Deputies: ‘Hear, hear!’

Maureen O’Sullivan (ind, Dublin C) questioned why the losses of €68.8bn for senior bondholders and €1.4bn for subordinate bondholders should be cushioned while we were reducing the minimum wage.  Those on the minimum wage, the working poor, low-income families with children and people on social welfare would be disproportionately affected by the four-year plan, with reductions in funding for education, health and the voluntary and community sector.  The Society of St Vincent de Paul had reported an increase in calls of up to 50%.  She called for bonuses to be eliminated.  ‘We were told that those showing exceptional merit in the Department of Finance deserved an extra bonus, but real exceptional merit ‘ was being shown by those on low an middle incomes, on social welfare and on the minimum wage in coping with life.  High salaries, bonuses and expenses were alive and well because of the lack of a real social conscience in this house.  Sacrifices were being asked of those on social welfare, those on the minimum incomes, but they are not being asked of the corporate sector and the rich elite.  Finian McGrath (ind, Dublin NC) added that the poor and weak should never have to pay for the actions of the reckless who had destroyed the economic heart of the country.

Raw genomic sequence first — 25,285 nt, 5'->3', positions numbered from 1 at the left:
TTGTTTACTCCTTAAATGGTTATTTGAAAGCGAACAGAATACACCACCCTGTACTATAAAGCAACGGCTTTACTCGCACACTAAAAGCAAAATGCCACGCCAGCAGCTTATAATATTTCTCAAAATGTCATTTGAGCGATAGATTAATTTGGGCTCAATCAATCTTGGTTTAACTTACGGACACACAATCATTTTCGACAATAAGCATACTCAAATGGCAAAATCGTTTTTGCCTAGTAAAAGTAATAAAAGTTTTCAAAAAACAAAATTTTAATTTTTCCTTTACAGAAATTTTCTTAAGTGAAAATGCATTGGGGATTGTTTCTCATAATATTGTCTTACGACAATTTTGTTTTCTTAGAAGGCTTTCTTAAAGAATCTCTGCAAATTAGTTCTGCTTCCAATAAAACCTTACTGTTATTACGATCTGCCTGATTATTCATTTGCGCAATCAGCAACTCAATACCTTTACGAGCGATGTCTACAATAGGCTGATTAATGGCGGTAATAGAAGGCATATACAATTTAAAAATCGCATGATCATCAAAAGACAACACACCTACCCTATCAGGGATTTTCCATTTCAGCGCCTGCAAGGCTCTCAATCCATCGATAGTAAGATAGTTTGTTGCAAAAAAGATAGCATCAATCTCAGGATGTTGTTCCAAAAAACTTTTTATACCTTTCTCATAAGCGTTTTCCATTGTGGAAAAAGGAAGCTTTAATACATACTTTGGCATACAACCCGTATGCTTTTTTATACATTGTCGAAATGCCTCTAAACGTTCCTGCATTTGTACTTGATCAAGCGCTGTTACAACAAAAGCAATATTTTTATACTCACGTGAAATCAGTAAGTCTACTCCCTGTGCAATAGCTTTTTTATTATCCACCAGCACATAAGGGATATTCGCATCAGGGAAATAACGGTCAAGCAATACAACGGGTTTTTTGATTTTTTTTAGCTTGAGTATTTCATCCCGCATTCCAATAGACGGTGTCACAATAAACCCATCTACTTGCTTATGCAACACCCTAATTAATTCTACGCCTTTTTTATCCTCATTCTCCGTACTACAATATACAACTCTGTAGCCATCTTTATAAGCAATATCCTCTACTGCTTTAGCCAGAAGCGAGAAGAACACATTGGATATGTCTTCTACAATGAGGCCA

Michael D Higgins (Lab, Dublin W) described his vision of a social floor, a threshold below which no citizen would be allowed to fall.  Amartya Sen, the Nobel laureate in economics, claimed that the test of citizenship was the ability to participate in society without shame.  The minimum wage was about the right of people to go about the ordinary things one should be able to do in a free and decent society, be that in education, health or housing.  Those who were cutting the minimum wage were visiting poverty on earners and their children.  Most of those on the minimum wage were women in the hospitality or retail sector.  Many of them were migrants, people who had been humiliated enough already or working in the grey and dark areas of the home-care industry.  There was a myth that the minimum wage was stopping Ireland coming out from recovery.  How dare the government made such an assertion? he asked.  As someone who had dealt with social statistics all his life, he had not seen one jot of evidence to sustain such a claim.  As the economy recovered, one test must be to examine how much more inclusion could be made possible.

For the government, the Minister of State at the Department of the Taoiseach, Dara Calleary, described work as the best route out poverty and prevented people from falling back into poverty in the future.  The fact was that where a minimum wage was imposed at an excessively high level relative to the specific circumstances of the economy, unemployment would be higher than it should be. This was especially the case for younger people, who could be denied the opportunity to work by an excessive national minimum wage.  Paul Gogarty (GP, Dublin MW) contrasted Ireland’s situation as a member of the eurozone with other countries that were not, like Iceland and Argentina.  In Argentina, the number below the poverty line increased from 30% to 50% from 2001-2004 and the country went through massive austerity.  Our standard of living was gradually being reduced to a realistic level and it was a soft landing.